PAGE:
her; and she wants her to look clean and
nice when they come.
By-and-by, however, when they all get
there, she will let them go out and have a
good run and play in the hay-field, if they
All will enjoy that, for the hay-field is
one of the best play-grounds in the world.
It is such fun to toss the sweet, fragrant
hay about, and half bury some one in it.
Then it is a fine place to play hide-and-
seek in.
Shouldn't you think Edie would look
happy, thinking of the many pleasant
things which mamma has planned for her?
That is the way to be cheerful and
happy, little girls; think of the pleasant
Don't keep thinking of the many dresses,
books and toys which some of your play-
mates have, but think of the poor little
girls who go ragged all the time.

Or i,

I don't know as this helps him to sing
any better, yet he spends an hour or two
singing every morning.
I suppose his mate sings also, although
she does not wear so fine a coat, or such a
long and beautiful tail. When they sing

they imitate all the birds around them.


LORA'S papa was a soldier. He was
wounded in battle. He came home hop-
ing to get well; but, like so many of our
brave soldiers, he gave his life for his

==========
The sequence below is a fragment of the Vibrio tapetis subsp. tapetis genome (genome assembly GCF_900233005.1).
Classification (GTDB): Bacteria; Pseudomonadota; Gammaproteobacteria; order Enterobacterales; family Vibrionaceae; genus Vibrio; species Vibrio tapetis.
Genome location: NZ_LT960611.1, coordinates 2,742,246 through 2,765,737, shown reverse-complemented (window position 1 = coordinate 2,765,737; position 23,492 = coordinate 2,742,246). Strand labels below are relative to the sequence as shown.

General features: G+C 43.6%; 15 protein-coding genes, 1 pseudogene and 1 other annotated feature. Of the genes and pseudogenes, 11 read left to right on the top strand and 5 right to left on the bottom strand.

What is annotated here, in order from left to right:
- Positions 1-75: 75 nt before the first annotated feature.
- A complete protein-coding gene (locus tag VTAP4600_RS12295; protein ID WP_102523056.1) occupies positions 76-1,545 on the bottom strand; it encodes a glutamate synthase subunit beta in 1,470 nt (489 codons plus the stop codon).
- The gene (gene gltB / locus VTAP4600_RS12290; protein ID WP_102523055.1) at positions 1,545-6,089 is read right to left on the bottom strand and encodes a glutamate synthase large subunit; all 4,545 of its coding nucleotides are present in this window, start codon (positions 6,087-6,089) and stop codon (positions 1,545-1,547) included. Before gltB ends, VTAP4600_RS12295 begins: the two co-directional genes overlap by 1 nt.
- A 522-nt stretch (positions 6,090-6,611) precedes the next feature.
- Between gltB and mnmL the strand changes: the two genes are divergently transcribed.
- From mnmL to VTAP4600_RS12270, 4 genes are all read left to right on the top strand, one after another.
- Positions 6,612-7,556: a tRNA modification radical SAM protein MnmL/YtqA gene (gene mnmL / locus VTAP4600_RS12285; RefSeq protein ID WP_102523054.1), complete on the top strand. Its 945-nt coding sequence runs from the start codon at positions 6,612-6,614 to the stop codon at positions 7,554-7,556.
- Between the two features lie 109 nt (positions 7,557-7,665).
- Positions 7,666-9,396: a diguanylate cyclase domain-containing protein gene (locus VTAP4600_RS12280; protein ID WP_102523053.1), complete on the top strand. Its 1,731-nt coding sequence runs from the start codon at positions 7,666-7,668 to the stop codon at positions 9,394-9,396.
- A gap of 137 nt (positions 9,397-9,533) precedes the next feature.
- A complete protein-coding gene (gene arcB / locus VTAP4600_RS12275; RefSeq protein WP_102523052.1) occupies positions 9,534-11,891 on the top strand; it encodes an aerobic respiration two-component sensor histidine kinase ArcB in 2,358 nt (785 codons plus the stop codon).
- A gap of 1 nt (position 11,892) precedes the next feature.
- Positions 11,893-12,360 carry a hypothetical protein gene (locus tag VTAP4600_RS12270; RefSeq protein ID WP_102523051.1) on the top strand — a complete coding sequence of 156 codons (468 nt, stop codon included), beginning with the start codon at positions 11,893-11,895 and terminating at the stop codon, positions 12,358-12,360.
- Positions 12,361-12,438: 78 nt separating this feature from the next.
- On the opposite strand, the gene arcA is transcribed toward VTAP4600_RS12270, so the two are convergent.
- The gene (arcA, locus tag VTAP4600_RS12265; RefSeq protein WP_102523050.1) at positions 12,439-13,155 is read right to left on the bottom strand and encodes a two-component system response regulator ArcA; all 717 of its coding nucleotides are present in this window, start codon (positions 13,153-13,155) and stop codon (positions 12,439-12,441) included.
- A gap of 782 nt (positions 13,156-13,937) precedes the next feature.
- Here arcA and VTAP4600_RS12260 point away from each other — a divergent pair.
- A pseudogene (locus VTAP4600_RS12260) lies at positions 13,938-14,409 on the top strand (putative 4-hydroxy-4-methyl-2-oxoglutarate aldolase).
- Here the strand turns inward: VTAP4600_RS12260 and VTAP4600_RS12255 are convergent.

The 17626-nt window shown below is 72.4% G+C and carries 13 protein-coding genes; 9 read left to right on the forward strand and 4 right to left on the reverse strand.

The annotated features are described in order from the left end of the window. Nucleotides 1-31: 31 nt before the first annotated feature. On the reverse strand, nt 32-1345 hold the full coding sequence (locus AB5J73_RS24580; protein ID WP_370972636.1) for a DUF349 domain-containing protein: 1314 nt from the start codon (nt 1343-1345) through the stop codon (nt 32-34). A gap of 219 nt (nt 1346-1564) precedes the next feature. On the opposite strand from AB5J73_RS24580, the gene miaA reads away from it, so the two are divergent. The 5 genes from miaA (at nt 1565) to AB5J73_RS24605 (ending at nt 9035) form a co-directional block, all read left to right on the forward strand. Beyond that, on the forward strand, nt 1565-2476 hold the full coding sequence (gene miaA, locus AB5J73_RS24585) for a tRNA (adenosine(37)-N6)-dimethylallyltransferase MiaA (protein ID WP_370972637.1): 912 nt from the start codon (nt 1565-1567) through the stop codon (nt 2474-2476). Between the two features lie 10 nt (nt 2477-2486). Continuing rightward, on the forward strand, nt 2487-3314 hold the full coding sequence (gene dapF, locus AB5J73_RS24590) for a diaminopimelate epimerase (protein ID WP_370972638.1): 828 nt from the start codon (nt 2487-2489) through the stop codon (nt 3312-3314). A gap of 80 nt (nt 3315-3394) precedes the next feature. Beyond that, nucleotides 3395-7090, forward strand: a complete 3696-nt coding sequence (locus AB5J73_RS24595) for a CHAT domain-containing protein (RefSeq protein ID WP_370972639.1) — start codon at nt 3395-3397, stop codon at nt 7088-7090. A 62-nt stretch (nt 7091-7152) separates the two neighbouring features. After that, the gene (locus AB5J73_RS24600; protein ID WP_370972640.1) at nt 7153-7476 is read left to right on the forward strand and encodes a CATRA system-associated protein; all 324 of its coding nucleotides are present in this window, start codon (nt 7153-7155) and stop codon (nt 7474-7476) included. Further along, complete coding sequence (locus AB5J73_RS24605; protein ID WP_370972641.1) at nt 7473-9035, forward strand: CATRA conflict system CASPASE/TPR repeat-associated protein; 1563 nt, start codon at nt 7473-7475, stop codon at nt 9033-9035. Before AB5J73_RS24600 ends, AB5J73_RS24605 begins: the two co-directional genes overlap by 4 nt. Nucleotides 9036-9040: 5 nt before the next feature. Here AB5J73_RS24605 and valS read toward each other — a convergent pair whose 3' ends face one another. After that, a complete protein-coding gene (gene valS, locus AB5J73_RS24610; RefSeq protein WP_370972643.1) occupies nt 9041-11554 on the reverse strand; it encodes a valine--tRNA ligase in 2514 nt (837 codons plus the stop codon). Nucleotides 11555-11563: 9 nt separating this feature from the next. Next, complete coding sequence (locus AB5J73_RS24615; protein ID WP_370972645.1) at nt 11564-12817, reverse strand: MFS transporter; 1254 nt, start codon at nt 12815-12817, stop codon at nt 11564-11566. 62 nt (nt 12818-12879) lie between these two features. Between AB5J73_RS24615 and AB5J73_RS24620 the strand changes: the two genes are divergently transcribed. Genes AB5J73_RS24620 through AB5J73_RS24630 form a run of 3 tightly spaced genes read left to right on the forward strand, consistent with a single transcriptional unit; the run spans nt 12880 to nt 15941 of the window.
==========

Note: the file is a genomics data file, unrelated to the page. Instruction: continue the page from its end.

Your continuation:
After he died, Lora kept fresh flowers
on his grave for a long time. And now
every May she goes with mamma and
many others, not only to lay flowers on his
grave, but on the graves of all the soldiers.
Perhaps some of the little girls who read
this have done the same. I hope none of
them will forget our brave soldiers on Dec-
oration Day, but will select the loveliest
and best flowers to make into wreaths,
crosses and bouquets. Even little girls
can gather flowers for this purpose.
I love to see the flowers and small flags
upon the soldiers' graves. It helps us to
remember how much they have done for us.

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ETTA'S papa took her one day to see
some strange looking animals. How
queer they looked to the little girl. She
was afraid to go near them at first.
"0 papa, what is that ?" asked Etta, as